Actually, as Mullin discovered, the Virginian colonists, though not getting rich in the Barbadian style, were striving for what William Byrd of Westover called “a kind of Independence on Everyone but Providence,” making clothes at home for everybody but the lord and lady, tools for the farm, furniture, food for all, and building their houses with bricks made on the plantation. Ironically, as Mullin discovered, everything that was done to achieve this independence depended on creating among the slaves themselves a class of resourceful and mobile artisans, poorly suited to accept slavery, restless, and far more capable of resisting the coercions of the master. Their description reminds the reader of Degler’s mulattoes, with the important difference that these acculturating slaves were a part of a minority, and defined “out” of the white world.

What Stono was to South Carolina, the Gabriel plot became for Virginia. In the century out of the American Revolution some of Virginia’s sons of the Enlightenment deluded themselves for a time in the hope that slavery could be ended peacefully, but the hope was doomed by the tensions that inevitably mounted with the numbers of the black population and especially of free blacks. If Gabriel’s revolt had materialized it would have been more sanguinary than any that ever came off in this country, and it did not pass unnoticed that among the prominent leaders the slave artisans, particularly those with geographic mobility, figured largely. Taking alarm, Virginia settled down with slavery, attempted by law to fix slaves as firmly as possible to agriculture, and to hinder liberal-minded masters in any private effort to emancipate their slaves.

In stressing the paternalism of the eighteenth-century slaveowners Mullin may be generalizing too much from men like Landon Carter, fusty and neurotic, concerned about everybody’s health, including that of his slaves, and attentive to small details. Paternalism does not, of course, have to be benevolent, for all “fathers” are not kind. Yet one expects of it some faint resemblance to relations the masters had with their children, and the eighteenth-century record is speckled (far more than the nineteenth) with accounts of outrageous punishments, indifference to housing and clothing and proper nourishment. Few seem to have had any concern about the religious instruction of their chattels. Improvement in these respects in the nineteenth century undoubtedly owes something to the suppression of the slave trade and the general gentling of life in an older slave-holding region. But Mullin’s work is nevertheless an insightful study of the interpersonal relations of slavery, informed, lively, and judicious, the best book yet on slavery in Virginia when the institution was on the eve of an important transition.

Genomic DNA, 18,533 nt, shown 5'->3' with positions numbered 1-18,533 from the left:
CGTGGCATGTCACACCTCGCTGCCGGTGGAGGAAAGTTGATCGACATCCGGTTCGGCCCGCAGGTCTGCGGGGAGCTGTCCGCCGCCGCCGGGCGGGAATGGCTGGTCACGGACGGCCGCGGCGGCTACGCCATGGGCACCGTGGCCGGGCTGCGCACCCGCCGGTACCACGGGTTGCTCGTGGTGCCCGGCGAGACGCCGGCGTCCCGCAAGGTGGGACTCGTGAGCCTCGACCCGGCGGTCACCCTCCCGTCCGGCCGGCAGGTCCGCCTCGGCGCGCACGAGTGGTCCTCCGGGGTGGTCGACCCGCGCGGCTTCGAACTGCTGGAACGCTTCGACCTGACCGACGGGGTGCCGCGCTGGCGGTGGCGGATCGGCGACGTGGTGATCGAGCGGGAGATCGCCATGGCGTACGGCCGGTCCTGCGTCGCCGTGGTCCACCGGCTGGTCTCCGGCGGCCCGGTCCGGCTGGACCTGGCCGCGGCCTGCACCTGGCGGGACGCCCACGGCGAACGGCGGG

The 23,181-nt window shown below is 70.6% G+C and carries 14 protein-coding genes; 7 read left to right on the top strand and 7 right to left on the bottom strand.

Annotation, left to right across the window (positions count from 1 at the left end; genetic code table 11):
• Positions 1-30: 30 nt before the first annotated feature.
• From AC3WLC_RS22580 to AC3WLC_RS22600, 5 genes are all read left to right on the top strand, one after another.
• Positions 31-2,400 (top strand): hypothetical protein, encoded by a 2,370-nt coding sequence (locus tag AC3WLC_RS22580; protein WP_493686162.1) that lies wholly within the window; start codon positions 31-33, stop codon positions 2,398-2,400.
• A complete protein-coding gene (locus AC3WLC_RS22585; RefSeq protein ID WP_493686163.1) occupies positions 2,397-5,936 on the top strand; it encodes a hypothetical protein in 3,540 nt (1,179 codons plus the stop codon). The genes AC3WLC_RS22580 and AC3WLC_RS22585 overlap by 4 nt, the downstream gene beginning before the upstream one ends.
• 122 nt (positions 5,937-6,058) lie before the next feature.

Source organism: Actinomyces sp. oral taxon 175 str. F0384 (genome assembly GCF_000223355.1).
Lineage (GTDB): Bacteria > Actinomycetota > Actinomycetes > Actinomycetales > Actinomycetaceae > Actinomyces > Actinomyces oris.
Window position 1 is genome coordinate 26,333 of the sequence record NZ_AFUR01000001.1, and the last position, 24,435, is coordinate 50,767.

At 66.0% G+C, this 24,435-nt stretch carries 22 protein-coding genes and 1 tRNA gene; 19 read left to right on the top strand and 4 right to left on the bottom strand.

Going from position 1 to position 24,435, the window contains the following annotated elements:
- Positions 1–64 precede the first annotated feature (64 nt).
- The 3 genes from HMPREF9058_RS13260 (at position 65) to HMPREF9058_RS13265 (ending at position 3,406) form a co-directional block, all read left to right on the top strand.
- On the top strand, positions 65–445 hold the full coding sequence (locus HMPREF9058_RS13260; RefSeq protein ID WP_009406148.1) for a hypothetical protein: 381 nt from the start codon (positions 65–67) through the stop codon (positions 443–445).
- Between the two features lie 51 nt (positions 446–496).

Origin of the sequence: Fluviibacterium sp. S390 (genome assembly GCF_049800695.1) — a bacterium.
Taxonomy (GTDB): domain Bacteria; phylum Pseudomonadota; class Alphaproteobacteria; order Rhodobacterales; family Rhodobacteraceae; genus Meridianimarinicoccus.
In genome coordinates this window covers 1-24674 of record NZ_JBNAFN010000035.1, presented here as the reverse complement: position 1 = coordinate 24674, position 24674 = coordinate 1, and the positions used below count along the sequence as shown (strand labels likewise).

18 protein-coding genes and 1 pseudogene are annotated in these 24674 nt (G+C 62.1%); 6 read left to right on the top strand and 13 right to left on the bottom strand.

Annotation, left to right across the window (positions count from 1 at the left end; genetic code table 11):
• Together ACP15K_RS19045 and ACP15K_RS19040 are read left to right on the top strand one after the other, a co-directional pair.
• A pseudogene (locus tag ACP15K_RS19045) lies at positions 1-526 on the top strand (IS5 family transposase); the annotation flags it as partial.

The most noticeable shift the newer works signalize is a reluctance to make moral judgments apart from the geographical and demographic pressures experienced by the total slave-holding society. Even Dunn, in excoriating the world the planters of the West Indies created for themselves, informs the reader completely about those pressures. Even so, geography and demography cannot alone explain the divergences in the post-emancipation patterns in the Western hemisphere. Degler’s understanding of the “mulatto escape hatch” fits comfortably with what we know about Brazil and the United States, but not quite so well with what Dunn saw in the British Caribbean, where the demographic proportions (blacks to whites, men to women) were more like those of Brazil than in the British mainland, but did not produce the same result.

But in emphasizing the interplay of those forces over the passage of time the authors are showing how sociology can best serve historical explanation. Degler, Wood, and Mullin are to be congratulated particularly in their success at that most elusive task of extracting from an unwilling record the part blacks themselves played in our total history. In all this there is hope that eventually moral judgments, the inescapable ultimate task of the social historian, may be made with more accuracy, grace, and compassion.

This Issue

October 17, 1974